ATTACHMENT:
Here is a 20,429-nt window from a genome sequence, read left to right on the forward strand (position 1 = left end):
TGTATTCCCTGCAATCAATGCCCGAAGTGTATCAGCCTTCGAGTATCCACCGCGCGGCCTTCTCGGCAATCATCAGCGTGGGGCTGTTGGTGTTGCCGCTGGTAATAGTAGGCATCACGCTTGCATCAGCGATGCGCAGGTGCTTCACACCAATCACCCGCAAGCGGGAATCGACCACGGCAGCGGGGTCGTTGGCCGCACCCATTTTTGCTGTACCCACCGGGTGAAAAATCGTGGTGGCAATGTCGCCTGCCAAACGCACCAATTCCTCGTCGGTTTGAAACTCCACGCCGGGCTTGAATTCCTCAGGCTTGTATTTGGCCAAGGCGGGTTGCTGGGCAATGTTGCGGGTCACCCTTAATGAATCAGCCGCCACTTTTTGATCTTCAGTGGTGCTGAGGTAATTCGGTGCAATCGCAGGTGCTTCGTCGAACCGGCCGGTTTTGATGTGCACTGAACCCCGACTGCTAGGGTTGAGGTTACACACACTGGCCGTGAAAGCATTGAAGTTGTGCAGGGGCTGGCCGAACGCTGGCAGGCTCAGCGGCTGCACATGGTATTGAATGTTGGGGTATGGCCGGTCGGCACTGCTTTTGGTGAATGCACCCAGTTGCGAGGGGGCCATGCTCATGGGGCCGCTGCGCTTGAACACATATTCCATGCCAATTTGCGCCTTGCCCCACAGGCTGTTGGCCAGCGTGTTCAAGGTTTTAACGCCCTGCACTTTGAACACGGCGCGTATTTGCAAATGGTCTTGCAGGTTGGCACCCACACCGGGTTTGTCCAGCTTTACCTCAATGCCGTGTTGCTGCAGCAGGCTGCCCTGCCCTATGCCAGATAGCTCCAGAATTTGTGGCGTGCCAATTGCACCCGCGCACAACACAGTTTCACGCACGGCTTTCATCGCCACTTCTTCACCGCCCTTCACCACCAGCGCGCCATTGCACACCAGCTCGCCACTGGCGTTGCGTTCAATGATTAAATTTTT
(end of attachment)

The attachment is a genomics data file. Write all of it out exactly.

Here is a 20,429-nt window from a genome sequence, read left to right on the forward strand (position 1 = left end):
TGTATTCCCTGCAATCAATGCCCGAAGTGTATCAGCCTTCGAGTATCCACCGCGCGGCCTTCTCGGCAATCATCAGCGTGGGGCTGTTGGTGTTGCCGCTGGTAATAGTAGGCATCACGCTTGCATCAGCGATGCGCAGGTGCTTCACACCAATCACCCGCAAGCGGGAATCGACCACGGCAGCGGGGTCGTTGGCCGCACCCATTTTTGCTGTACCCACCGGGTGAAAAATCGTGGTGGCAATGTCGCCTGCCAAACGCACCAATTCCTCGTCGGTTTGAAACTCCACGCCGGGCTTGAATTCCTCAGGCTTGTATTTGGCCAAGGCGGGTTGCTGGGCAATGTTGCGGGTCACCCTTAATGAATCAGCCGCCACTTTTTGATCTTCAGTGGTGCTGAGGTAATTCGGTGCAATCGCAGGTGCTTCGTCGAACCGGCCGGTTTTGATGTGCACTGAACCCCGACTGCTAGGGTTGAGGTTACACACACTGGCCGTGAAAGCATTGAAGTTGTGCAGGGGCTGGCCGAACGCTGGCAGGCTCAGCGGCTGCACATGGTATTGAATGTTGGGGTATGGCCGGTCGGCACTGCTTTTGGTGAATGCACCCAGTTGCGAGGGGGCCATGCTCATGGGGCCGCTGCGCTTGAACACATATTCCATGCCAATTTGCGCCTTGCCCCACAGGCTGTTGGCCAGCGTGTTCAAGGTTTTAACGCCCTGCACTTTGAACACGGCGCGTATTTGCAAATGGTCTTGCAGGTTGGCACCCACACCGGGTTTGTCCAGCTTTACCTCAATGCCGTGTTGCTGCAGCAGGCTGCCCTGCCCTATGCCAGATAGCTCCAGAATTTGTGGCGTGCCAATTGCACCCGCGCACAACACAGTTTCACGCACGGCTTTCATCGCCACTTCTTCACCGCCCTTCACCACCAGCGCGCCATTGCACACCAGCTCGCCACTGGCGTTGCGTTCAATGATTAAATTTTT